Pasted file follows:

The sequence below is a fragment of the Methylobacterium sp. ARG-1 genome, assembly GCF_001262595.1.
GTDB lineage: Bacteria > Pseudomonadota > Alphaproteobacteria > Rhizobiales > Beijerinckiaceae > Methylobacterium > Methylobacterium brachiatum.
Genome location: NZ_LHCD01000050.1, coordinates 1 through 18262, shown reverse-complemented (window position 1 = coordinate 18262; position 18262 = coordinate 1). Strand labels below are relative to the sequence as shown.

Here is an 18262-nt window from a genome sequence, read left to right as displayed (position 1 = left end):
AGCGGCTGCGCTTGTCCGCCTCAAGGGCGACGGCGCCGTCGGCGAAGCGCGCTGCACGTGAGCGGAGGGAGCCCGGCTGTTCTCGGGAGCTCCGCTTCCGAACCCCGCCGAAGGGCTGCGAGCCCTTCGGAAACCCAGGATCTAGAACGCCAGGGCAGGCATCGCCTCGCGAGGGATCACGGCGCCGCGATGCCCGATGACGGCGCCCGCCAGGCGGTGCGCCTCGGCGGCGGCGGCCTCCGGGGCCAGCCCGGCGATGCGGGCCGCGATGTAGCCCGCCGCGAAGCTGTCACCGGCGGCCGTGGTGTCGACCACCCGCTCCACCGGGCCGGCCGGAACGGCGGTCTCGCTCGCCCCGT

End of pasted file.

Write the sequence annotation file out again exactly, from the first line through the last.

The sequence below is a fragment of the Methylobacterium sp. ARG-1 genome, assembly GCF_001262595.1.
GTDB lineage: Bacteria > Pseudomonadota > Alphaproteobacteria > Rhizobiales > Beijerinckiaceae > Methylobacterium > Methylobacterium brachiatum.
Genome location: NZ_LHCD01000050.1, coordinates 1 through 18262, shown reverse-complemented (window position 1 = coordinate 18262; position 18262 = coordinate 1). Strand labels below are relative to the sequence as shown.

Here is an 18262-nt window from a genome sequence, read left to right as displayed (position 1 = left end):
AGCGGCTGCGCTTGTCCGCCTCAAGGGCGACGGCGCCGTCGGCGAAGCGCGCTGCACGTGAGCGGAGGGAGCCCGGCTGTTCTCGGGAGCTCCGCTTCCGAACCCCGCCGAAGGGCTGCGAGCCCTTCGGAAACCCAGGATCTAGAACGCCAGGGCAGGCATCGCCTCGCGAGGGATCACGGCGCCGCGATGCCCGATGACGGCGCCCGCCAGGCGGTGCGCCTCGGCGGCGGCGGCCTCCGGGGCCAGCCCGGCGATGCGGGCCGCGATGTAGCCCGCCGCGAAGCTGTCACCGGCGGCCGTGGTGTCGACCACCCGCTCCACCGGGCCGGCCGGAACGGCGGTCTCGCTCGCCCCGT